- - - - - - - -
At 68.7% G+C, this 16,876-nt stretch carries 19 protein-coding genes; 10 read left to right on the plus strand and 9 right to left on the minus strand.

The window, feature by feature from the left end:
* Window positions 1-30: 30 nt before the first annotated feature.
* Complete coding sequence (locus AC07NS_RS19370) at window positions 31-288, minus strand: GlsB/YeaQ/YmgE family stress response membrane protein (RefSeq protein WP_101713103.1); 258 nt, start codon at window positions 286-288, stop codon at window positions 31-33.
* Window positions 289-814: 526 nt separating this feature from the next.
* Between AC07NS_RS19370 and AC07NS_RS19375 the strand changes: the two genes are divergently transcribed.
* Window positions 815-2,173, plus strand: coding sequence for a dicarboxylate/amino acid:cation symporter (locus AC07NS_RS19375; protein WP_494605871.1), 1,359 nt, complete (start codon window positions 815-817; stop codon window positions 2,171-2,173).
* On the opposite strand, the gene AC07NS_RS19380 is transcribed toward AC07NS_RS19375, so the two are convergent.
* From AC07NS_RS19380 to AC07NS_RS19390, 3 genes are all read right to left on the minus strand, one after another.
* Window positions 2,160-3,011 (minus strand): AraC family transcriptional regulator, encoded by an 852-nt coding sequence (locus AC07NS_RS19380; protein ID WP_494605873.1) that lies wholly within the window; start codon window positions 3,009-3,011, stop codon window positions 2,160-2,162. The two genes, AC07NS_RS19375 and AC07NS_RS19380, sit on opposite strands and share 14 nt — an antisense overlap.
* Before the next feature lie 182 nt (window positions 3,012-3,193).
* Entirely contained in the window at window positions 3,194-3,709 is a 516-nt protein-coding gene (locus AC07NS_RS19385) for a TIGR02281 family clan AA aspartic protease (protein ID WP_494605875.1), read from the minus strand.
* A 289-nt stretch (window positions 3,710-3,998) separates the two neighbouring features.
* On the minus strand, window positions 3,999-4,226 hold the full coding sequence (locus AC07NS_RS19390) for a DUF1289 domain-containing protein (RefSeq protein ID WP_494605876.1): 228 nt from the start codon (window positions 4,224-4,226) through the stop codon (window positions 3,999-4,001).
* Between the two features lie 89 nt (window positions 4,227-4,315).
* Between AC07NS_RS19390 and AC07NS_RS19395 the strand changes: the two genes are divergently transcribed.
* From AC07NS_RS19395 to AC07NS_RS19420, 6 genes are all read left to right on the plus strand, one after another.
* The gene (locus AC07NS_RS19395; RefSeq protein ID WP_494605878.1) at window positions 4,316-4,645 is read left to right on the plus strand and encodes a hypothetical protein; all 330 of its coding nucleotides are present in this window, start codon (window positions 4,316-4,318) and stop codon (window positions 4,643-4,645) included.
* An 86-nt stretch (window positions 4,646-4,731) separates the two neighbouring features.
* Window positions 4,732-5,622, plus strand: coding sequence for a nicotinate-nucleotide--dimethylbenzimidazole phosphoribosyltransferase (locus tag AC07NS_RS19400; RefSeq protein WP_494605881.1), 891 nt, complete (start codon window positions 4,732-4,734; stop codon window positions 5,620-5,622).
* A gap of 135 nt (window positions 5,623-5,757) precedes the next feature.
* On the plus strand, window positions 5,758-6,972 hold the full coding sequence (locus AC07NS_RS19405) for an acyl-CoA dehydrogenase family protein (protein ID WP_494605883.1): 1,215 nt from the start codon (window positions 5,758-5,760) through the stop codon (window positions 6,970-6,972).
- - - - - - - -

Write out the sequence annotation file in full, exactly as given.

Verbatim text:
At 68.7% G+C, this 16,876-nt stretch carries 19 protein-coding genes; 10 read left to right on the plus strand and 9 right to left on the minus strand.

The window, feature by feature from the left end:
* Window positions 1-30: 30 nt before the first annotated feature.
* Complete coding sequence (locus AC07NS_RS19370) at window positions 31-288, minus strand: GlsB/YeaQ/YmgE family stress response membrane protein (RefSeq protein WP_101713103.1); 258 nt, start codon at window positions 286-288, stop codon at window positions 31-33.
* Window positions 289-814: 526 nt separating this feature from the next.
* Between AC07NS_RS19370 and AC07NS_RS19375 the strand changes: the two genes are divergently transcribed.
* Window positions 815-2,173, plus strand: coding sequence for a dicarboxylate/amino acid:cation symporter (locus AC07NS_RS19375; protein WP_494605871.1), 1,359 nt, complete (start codon window positions 815-817; stop codon window positions 2,171-2,173).
* On the opposite strand, the gene AC07NS_RS19380 is transcribed toward AC07NS_RS19375, so the two are convergent.
* From AC07NS_RS19380 to AC07NS_RS19390, 3 genes are all read right to left on the minus strand, one after another.
* Window positions 2,160-3,011 (minus strand): AraC family transcriptional regulator, encoded by an 852-nt coding sequence (locus AC07NS_RS19380; protein ID WP_494605873.1) that lies wholly within the window; start codon window positions 3,009-3,011, stop codon window positions 2,160-2,162. The two genes, AC07NS_RS19375 and AC07NS_RS19380, sit on opposite strands and share 14 nt — an antisense overlap.
* Before the next feature lie 182 nt (window positions 3,012-3,193).
* Entirely contained in the window at window positions 3,194-3,709 is a 516-nt protein-coding gene (locus AC07NS_RS19385) for a TIGR02281 family clan AA aspartic protease (protein ID WP_494605875.1), read from the minus strand.
* A 289-nt stretch (window positions 3,710-3,998) separates the two neighbouring features.
* On the minus strand, window positions 3,999-4,226 hold the full coding sequence (locus AC07NS_RS19390) for a DUF1289 domain-containing protein (RefSeq protein ID WP_494605876.1): 228 nt from the start codon (window positions 4,224-4,226) through the stop codon (window positions 3,999-4,001).
* Between the two features lie 89 nt (window positions 4,227-4,315).
* Between AC07NS_RS19390 and AC07NS_RS19395 the strand changes: the two genes are divergently transcribed.
* From AC07NS_RS19395 to AC07NS_RS19420, 6 genes are all read left to right on the plus strand, one after another.
* The gene (locus AC07NS_RS19395; RefSeq protein ID WP_494605878.1) at window positions 4,316-4,645 is read left to right on the plus strand and encodes a hypothetical protein; all 330 of its coding nucleotides are present in this window, start codon (window positions 4,316-4,318) and stop codon (window positions 4,643-4,645) included.
* An 86-nt stretch (window positions 4,646-4,731) separates the two neighbouring features.
* Window positions 4,732-5,622, plus strand: coding sequence for a nicotinate-nucleotide--dimethylbenzimidazole phosphoribosyltransferase (locus tag AC07NS_RS19400; RefSeq protein WP_494605881.1), 891 nt, complete (start codon window positions 4,732-4,734; stop codon window positions 5,620-5,622).
* A gap of 135 nt (window positions 5,623-5,757) precedes the next feature.
* On the plus strand, window positions 5,758-6,972 hold the full coding sequence (locus AC07NS_RS19405) for an acyl-CoA dehydrogenase family protein (protein ID WP_494605883.1): 1,215 nt from the start codon (window positions 5,758-5,760) through the stop codon (window positions 6,970-6,972).